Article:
The Week Ahead

      Tuesday, Dec. 20, 8:30 a.m. The foreign trade deficit for goods and services 
      probably narrowed slightly in October, to $9.9 billion, from September's $10.1 
      billion. That's the median forecast of economists surveyed by MMS 
      International, a division of McGraw-Hill Inc. Merchandise exports likely 
      rebounded after slipping 0.5% in September, but imports, up for five 
      consecutive months, remained high. Trade will improve in 1995 as demand for 
      imports softens.
      Tuesday, Dec. 20  Policymakers at the Federal Reserve will sit down for the 
      Federal Open Market Committee meeting. Almost all of the economists polled by 
      MMS expect the Fed to keep interest rates on hold, with the federal funds rate 
      at 5.5% and the discount rate at 4.75%. Both rates were lifted by 
      three-quarters of a point on Nov. 15.
      Wednesday, Dec. 21   The Treasury Dept. will probably report a deficit of $35 
      billion for November, less than the $38.4 billion in November, 1993.
      Friday, Dec. 23, 8:30 a.m.  The MMS forecast is that new orders for durable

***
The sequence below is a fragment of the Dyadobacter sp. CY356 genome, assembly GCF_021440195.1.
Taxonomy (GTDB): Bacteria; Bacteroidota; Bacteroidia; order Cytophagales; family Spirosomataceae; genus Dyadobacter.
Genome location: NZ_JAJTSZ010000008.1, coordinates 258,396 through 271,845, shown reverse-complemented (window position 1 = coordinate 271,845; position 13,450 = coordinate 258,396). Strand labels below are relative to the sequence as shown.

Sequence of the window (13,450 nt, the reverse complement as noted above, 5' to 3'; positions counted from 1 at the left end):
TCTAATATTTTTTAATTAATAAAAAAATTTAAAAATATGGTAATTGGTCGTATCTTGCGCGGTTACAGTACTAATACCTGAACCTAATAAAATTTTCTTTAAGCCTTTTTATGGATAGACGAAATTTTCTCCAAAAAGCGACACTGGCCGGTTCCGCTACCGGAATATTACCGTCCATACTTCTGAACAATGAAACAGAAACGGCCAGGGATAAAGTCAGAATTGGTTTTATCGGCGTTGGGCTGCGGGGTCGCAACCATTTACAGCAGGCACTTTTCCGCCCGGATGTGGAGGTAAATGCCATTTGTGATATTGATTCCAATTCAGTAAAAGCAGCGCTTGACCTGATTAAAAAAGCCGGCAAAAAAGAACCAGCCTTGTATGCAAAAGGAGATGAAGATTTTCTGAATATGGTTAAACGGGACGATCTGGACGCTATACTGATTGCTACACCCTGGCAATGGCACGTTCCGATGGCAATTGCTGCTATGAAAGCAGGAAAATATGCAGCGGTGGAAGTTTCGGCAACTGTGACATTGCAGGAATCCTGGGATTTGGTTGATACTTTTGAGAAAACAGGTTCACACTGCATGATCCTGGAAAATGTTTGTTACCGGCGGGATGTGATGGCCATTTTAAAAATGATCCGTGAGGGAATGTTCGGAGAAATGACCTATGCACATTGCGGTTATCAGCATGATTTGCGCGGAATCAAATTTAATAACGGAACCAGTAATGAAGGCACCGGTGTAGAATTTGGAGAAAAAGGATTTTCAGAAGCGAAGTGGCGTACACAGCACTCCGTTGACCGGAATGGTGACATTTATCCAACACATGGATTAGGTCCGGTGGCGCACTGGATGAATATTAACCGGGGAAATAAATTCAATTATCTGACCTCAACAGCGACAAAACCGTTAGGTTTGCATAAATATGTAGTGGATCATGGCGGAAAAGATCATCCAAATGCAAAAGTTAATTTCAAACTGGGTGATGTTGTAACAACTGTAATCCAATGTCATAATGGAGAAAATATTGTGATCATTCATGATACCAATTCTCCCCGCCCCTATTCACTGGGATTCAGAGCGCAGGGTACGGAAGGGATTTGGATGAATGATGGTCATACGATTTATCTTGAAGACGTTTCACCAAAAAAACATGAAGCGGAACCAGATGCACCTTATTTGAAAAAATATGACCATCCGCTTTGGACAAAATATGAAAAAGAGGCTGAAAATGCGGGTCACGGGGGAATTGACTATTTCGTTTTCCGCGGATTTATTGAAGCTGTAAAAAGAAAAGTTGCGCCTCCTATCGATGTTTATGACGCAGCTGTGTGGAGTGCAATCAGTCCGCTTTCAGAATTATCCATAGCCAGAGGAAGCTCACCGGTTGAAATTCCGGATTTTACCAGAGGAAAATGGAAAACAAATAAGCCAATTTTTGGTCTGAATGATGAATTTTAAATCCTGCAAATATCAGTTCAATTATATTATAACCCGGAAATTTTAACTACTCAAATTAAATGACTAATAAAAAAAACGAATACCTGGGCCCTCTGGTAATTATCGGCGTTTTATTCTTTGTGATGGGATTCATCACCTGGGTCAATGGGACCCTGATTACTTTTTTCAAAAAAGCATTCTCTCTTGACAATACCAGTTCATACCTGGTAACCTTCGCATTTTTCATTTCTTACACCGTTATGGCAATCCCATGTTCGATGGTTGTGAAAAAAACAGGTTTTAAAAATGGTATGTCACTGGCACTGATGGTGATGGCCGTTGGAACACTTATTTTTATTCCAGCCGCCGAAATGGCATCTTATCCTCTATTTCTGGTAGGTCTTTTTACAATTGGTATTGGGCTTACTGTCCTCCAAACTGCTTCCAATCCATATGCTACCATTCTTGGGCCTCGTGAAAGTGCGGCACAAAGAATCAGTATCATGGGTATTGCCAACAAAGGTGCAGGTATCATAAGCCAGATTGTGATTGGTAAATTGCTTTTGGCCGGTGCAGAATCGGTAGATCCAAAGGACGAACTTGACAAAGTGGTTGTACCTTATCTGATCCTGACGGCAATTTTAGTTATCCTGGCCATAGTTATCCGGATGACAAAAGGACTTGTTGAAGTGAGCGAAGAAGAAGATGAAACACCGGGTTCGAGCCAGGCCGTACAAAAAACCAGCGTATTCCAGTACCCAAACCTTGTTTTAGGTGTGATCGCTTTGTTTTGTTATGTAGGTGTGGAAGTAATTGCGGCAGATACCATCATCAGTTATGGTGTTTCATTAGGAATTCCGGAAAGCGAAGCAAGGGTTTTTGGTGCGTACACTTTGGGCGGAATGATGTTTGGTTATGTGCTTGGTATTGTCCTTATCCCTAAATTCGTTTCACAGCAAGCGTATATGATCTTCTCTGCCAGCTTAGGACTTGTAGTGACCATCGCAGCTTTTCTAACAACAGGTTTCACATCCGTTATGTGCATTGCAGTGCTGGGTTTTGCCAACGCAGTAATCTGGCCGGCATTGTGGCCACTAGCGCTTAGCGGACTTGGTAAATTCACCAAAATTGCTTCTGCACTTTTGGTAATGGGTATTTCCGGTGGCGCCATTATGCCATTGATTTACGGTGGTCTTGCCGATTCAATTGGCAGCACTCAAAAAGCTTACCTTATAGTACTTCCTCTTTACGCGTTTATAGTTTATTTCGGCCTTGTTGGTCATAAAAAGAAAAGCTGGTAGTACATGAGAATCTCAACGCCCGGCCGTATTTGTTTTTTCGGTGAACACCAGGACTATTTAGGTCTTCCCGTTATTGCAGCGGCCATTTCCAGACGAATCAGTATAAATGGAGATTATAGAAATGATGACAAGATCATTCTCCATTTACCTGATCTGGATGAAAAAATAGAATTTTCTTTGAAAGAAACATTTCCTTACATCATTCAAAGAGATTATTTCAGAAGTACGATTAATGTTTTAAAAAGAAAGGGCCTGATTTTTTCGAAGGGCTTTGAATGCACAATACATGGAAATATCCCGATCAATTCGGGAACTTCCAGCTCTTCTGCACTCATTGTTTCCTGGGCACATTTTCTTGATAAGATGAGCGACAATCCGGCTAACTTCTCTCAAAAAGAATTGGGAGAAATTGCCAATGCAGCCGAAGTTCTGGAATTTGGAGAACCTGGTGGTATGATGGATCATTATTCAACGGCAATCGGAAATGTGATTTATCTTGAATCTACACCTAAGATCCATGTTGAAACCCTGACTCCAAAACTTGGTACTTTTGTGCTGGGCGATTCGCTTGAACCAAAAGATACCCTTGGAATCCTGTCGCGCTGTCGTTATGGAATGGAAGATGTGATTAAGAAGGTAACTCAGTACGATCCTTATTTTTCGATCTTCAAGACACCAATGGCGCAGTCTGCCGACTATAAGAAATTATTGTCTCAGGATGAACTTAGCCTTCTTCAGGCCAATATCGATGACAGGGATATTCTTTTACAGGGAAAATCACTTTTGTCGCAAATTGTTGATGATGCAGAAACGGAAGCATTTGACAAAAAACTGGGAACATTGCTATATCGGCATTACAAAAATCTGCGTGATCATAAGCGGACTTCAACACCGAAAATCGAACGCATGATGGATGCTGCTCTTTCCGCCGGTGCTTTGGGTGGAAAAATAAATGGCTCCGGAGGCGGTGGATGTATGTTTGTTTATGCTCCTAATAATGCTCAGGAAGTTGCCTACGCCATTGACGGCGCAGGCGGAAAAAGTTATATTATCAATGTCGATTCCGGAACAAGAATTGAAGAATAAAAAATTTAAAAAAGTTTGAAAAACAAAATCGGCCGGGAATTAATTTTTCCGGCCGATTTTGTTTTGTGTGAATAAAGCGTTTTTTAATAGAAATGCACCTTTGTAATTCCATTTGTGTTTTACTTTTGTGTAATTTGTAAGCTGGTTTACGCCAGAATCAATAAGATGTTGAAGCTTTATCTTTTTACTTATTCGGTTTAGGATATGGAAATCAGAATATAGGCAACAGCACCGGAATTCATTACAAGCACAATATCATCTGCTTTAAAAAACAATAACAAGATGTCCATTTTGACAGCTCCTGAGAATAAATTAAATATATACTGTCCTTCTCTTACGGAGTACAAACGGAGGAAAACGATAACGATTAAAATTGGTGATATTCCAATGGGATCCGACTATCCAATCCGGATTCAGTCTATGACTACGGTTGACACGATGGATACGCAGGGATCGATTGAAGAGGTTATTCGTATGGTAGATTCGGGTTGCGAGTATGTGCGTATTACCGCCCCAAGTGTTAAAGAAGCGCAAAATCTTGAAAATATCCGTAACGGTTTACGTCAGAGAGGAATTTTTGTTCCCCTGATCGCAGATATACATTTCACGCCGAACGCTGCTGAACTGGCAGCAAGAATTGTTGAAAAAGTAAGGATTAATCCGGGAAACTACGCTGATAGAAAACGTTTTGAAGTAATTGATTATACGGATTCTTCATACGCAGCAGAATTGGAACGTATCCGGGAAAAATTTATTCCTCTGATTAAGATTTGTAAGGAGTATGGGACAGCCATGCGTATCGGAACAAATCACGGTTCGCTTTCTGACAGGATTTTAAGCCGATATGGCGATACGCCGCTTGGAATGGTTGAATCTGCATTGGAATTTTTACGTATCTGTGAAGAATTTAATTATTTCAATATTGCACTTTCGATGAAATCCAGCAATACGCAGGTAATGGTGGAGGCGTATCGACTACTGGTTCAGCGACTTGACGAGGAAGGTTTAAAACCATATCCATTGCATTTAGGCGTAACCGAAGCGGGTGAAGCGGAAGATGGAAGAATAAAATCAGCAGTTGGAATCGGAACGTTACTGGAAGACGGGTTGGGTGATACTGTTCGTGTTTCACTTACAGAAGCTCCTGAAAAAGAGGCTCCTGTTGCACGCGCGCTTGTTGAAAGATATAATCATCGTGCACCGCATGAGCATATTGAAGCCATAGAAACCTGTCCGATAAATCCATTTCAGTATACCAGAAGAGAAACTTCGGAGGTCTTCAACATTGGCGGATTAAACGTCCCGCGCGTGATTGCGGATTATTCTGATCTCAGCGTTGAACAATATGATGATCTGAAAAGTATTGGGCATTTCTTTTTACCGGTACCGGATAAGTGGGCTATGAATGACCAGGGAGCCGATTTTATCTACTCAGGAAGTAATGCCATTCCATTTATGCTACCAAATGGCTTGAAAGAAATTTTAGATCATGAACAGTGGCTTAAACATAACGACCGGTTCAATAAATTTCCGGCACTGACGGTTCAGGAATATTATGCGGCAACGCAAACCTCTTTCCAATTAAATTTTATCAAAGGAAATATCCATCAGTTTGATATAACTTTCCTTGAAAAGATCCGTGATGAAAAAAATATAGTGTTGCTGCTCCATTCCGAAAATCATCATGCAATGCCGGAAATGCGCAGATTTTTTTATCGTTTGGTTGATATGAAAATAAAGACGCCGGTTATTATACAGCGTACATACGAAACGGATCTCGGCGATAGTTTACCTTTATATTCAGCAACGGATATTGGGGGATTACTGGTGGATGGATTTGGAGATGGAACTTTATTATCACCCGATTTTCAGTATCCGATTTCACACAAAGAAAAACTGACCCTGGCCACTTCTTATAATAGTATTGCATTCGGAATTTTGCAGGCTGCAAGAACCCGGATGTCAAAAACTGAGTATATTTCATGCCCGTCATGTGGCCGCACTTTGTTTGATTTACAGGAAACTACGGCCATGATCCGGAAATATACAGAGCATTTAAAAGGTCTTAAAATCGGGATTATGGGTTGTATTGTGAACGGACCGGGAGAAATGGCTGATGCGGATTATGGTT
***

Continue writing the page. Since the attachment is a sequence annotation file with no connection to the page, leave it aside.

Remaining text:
goods rose by 1% in November. If so, that would reverse the 1% drop that 
      bookings took in October. Unfilled orders were likely flat, after rising 0.3% 
      in October. Weak aircraft ordering has held down the backlog for all 
      durable-goods manufacturers.
      Friday, Dec. 23, 8:30 a.m. Personal income probably rose 0.3% in November, 
      after jumping 1.4% in October. Healthier job growth and long work hours boosted 
      paychecks, and higher rates are lifting interest income. The MMS economists 
      forecast that consumer spending advanced a sturdy 0.5% in November, on top of a 
      0.7% gain in October. Unusually warm weather in November probably reduced 
      energy demand, but retail sales were solid.

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